Dell’s software update utility, Dell Update, is perhaps the most minimalist of such utilities, and it mostly just runs in the system tray with little need for interaction, which I like. But there are too many other Dell-branded apps, including Dell Customer Connect, Dell Help & Support, Dell Digital Delivery, Dell Notifications, Dell Product Registration, SupportAssist, and the aforementioned Dell PremierColor. Surely some of these could be consolidated.
You can find a Dell XPS 15 for as little as $1000, but that model includes a Core i3 processor, 8 GB of RAM, a 500 GB HDD/32 GB SSD combo drive and a 1080p display. My review unit, with its quad-core Core i7 processor, 16 GB of RAM, 512 GB of SSD storage, vivid 4K display, and NVIDIA GeForce GTX 1050 graphics, is a bit more high-end. And it will set you back about double that. You could spend as much as $2500 if you upgrade to 32 GB of RAM and a 1 TB SSD. Like most Dell products, it is almost infinitely configurable.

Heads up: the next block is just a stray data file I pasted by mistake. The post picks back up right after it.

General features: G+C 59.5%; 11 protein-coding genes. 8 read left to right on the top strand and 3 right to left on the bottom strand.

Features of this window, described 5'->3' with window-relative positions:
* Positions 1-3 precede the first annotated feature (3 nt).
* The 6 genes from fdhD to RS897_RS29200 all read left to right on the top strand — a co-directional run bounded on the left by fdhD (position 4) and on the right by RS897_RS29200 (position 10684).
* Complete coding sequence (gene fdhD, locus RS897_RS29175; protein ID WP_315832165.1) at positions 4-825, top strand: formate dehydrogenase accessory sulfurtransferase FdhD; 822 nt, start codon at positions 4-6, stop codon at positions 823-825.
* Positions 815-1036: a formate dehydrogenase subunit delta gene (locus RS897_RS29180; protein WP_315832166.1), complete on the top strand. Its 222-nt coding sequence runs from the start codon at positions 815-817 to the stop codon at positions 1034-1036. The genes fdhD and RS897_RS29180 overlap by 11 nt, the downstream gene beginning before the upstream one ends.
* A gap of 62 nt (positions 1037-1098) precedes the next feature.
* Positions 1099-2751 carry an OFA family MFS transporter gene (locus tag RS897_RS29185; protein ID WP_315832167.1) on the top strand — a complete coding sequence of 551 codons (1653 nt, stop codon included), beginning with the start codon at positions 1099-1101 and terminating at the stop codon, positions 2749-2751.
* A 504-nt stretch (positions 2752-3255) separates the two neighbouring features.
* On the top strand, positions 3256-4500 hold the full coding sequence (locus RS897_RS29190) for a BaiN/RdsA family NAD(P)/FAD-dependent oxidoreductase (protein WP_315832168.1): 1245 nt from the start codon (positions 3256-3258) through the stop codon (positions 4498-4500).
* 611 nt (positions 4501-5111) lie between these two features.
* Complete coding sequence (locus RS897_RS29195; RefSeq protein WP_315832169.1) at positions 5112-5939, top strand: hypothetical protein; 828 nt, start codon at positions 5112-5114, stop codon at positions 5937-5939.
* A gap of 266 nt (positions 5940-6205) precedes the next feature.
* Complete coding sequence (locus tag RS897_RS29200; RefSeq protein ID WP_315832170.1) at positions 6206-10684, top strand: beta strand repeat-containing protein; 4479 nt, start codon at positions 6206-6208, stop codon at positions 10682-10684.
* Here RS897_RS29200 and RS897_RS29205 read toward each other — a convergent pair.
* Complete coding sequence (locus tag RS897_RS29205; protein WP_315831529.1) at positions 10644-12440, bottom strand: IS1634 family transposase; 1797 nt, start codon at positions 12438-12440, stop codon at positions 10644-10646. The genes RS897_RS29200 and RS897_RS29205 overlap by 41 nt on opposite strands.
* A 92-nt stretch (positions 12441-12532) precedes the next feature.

The Dell XPS 15 is an impressive 15-inch portable workstation, especially if you don’t scrimp on the components at purchase time. If I were looking for a 15-inch productivity laptop, I’d probably stick with the HP Spectre x360, which offers better battery life and what I feel is a more elegant and premium look. But the Dell shines in its higher-end configurations. And outfitted like the review unit—which admittedly is a bit north of the sweet spot—the XPS 15 offers an unbeatable combination of beauty and brawn. If you need more than the mainstream, the Dell XPS 15 is your best choice. And it comes highly recommended.